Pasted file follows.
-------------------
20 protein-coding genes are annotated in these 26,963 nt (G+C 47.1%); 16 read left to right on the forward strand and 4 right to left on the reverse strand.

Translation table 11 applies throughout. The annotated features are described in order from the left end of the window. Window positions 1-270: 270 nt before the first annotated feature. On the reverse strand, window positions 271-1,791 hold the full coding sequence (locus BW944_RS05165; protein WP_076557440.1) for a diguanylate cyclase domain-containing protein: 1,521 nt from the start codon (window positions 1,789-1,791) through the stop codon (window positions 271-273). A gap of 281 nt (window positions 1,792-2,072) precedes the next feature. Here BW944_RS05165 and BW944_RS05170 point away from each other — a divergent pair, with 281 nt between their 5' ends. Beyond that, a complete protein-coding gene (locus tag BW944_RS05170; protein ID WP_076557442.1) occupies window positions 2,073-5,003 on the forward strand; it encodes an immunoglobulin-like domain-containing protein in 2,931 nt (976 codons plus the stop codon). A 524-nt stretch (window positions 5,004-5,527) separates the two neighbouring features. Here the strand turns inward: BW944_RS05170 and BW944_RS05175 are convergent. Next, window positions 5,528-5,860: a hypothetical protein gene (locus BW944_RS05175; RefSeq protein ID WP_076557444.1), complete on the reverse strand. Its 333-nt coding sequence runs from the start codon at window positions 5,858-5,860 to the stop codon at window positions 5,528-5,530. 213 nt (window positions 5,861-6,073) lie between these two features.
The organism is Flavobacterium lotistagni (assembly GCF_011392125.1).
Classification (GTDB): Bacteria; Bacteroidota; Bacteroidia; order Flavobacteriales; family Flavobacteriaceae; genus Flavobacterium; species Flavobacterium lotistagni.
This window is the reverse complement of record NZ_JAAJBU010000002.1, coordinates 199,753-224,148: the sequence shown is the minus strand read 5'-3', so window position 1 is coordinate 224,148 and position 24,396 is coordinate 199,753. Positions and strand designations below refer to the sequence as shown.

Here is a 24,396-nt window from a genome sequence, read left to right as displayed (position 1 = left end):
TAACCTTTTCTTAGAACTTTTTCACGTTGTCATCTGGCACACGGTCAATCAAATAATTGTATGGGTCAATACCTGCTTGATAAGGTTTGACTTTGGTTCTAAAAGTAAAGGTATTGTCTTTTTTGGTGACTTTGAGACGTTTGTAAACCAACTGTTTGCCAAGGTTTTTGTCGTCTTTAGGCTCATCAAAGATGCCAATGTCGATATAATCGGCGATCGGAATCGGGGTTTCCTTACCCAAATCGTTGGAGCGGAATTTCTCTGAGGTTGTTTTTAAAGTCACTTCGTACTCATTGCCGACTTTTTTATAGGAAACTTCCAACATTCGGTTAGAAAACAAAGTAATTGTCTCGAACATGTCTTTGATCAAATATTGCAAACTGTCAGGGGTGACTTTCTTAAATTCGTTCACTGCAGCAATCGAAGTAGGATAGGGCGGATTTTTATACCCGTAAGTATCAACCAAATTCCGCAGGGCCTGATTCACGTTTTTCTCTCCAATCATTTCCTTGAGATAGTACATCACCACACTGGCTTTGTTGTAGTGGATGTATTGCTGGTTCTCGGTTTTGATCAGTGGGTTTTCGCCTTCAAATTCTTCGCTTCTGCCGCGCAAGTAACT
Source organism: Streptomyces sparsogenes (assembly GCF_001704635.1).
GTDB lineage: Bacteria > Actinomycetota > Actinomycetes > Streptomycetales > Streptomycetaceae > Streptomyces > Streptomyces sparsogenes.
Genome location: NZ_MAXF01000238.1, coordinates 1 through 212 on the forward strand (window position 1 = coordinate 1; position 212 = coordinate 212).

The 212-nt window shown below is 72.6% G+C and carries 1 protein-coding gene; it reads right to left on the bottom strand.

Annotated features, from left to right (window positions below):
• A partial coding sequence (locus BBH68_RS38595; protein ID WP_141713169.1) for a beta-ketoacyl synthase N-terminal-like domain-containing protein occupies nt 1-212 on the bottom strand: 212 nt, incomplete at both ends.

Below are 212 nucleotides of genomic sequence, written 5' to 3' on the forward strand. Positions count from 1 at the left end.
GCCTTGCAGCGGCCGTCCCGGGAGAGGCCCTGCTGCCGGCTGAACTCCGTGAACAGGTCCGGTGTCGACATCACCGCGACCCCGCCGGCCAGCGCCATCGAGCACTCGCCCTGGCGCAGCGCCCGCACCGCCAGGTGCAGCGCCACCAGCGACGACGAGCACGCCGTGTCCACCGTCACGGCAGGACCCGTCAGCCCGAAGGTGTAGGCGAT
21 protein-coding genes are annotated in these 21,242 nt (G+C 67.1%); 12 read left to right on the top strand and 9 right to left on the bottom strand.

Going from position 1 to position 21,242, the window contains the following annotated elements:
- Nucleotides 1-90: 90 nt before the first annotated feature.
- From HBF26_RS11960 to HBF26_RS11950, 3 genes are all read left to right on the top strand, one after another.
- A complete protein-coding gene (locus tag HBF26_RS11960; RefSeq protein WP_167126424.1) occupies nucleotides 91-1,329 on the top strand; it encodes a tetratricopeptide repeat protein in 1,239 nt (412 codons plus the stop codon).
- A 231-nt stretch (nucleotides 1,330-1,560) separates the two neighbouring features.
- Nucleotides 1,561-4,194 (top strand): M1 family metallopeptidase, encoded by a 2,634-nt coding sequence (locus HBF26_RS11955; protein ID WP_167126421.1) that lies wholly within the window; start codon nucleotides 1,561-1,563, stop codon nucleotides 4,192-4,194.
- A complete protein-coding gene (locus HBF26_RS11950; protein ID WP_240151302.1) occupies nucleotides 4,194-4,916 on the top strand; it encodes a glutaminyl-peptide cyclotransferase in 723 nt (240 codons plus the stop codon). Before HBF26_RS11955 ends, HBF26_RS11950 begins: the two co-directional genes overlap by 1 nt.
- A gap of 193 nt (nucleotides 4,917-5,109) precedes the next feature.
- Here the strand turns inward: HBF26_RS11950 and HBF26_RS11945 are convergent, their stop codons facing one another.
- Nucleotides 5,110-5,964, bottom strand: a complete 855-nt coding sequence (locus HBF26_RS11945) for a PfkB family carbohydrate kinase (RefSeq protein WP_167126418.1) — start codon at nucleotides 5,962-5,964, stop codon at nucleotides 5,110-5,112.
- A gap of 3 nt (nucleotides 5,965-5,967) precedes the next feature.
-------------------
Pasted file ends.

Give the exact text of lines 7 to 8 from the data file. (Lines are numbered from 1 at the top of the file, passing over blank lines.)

TAACCTTTTCTTAGAACTTTTTCACGTTGTCATCTGGCACACGGTCAATCAAATAATTGTATGGGTCAATACCTGCTTGATAAGGTTTGACTTTGGTTCTAAAAGTAAAGGTATTGTCTTTTTTGGTGACTTTGAGACGTTTGTAAACCAACTGTTTGCCAAGGTTTTTGTCGTCTTTAGGCTCATCAAAGATGCCAATGTCGATATAATCGGCGATCGGAATCGGGGTTTCCTTACCCAAATCGTTGGAGCGGAATTTCTCTGAGGTTGTTTTTAAAGTCACTTCGTACTCATTGCCGACTTTTTTATAGGAAACTTCCAACATTCGGTTAGAAAACAAAGTAATTGTCTCGAACATGTCTTTGATCAAATATTGCAAACTGTCAGGGGTGACTTTCTTAAATTCGTTCACTGCAGCAATCGAAGTAGGATAGGGCGGATTTTTATACCCGTAAGTATCAACCAAATTCCGCAGGGCCTGATTCACGTTTTTCTCTCCAATCATTTCCTTGAGATAGTACATCACCACACTGGCTTTGTTGTAGTGGATGTATTGCTGGTTCTCGGTTTTGATCAGTGGGTTTTCGCCTTCAAATTCTTCGCTTCTGCCGCGCAAGTAACT
Source organism: Streptomyces sparsogenes (assembly GCF_001704635.1).